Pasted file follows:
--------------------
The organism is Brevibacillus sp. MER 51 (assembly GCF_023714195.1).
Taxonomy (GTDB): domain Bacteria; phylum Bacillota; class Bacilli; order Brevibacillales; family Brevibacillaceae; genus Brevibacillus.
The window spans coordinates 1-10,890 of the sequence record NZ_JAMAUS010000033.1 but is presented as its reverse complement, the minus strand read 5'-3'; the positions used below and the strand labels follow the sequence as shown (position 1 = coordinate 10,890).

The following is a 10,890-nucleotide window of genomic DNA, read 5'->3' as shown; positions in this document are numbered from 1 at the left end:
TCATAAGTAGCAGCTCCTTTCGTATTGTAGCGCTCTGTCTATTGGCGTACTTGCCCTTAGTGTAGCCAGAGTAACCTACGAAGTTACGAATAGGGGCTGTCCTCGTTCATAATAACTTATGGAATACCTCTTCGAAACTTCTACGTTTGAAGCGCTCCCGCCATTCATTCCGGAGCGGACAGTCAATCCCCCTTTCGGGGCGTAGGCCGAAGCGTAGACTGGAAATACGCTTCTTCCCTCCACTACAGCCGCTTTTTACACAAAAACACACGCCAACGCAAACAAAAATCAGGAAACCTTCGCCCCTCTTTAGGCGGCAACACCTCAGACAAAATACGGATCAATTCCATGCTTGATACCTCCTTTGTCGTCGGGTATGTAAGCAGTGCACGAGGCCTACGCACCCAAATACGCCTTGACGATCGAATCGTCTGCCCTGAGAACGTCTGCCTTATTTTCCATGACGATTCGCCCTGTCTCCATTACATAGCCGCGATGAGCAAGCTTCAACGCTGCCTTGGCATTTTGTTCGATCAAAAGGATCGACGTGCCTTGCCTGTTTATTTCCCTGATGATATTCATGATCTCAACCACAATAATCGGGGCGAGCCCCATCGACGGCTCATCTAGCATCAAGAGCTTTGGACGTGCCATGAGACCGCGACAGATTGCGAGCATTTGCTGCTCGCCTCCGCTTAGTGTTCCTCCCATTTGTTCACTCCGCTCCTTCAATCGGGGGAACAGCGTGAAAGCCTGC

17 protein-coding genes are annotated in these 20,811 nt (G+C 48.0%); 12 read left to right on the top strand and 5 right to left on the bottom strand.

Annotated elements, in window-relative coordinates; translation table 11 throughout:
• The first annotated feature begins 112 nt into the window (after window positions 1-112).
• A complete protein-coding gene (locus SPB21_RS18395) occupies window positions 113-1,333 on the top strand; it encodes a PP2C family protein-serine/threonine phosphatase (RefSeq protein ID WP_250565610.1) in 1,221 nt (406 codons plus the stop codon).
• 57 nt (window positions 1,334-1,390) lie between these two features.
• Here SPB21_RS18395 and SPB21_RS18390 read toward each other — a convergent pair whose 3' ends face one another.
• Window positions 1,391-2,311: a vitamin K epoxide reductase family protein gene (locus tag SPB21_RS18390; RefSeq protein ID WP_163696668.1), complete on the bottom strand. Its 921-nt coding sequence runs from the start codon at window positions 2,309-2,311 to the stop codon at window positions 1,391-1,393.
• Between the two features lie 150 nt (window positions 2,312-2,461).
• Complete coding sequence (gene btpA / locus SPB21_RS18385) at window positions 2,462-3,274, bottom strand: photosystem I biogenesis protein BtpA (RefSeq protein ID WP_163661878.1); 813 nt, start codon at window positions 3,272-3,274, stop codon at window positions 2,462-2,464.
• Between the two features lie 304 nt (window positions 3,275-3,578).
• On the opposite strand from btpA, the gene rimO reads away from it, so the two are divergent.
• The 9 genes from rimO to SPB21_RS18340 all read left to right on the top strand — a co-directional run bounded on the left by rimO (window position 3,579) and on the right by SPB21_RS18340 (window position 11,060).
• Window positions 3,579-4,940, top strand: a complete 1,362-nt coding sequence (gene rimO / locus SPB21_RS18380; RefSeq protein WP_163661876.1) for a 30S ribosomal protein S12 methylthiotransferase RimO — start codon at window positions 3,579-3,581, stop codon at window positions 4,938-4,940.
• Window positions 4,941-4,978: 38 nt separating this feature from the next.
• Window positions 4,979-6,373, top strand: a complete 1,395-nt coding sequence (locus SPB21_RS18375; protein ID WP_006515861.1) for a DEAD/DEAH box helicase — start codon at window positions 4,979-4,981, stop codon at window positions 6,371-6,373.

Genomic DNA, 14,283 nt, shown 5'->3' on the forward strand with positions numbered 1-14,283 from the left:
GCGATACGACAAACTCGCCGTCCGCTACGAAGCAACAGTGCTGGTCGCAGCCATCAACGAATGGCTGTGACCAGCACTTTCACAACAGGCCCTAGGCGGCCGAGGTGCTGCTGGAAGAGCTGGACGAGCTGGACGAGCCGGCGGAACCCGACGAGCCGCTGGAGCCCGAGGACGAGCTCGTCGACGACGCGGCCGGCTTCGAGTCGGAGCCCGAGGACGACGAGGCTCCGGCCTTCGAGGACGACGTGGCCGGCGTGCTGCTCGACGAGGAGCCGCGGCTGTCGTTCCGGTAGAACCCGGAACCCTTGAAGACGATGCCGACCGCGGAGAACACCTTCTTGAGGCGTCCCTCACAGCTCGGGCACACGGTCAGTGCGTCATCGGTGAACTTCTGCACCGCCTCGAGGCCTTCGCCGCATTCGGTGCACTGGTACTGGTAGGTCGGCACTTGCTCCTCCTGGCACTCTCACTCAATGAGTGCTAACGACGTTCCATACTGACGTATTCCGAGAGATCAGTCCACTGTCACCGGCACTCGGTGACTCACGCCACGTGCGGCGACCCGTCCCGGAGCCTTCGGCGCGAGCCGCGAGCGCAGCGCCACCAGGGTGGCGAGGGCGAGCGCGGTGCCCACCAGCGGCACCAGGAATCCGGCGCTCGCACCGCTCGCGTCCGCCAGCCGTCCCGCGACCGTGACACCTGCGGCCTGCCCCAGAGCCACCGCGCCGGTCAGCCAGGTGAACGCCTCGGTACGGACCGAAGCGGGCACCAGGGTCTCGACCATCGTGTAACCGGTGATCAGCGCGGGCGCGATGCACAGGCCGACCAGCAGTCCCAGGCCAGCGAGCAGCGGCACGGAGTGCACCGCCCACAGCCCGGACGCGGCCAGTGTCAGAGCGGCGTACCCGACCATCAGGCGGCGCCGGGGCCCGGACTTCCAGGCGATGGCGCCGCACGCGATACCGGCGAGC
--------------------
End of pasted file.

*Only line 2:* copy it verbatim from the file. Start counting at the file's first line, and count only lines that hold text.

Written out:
Taxonomy (GTDB): domain Bacteria; phylum Bacillota; class Bacilli; order Brevibacillales; family Brevibacillaceae; genus Brevibacillus.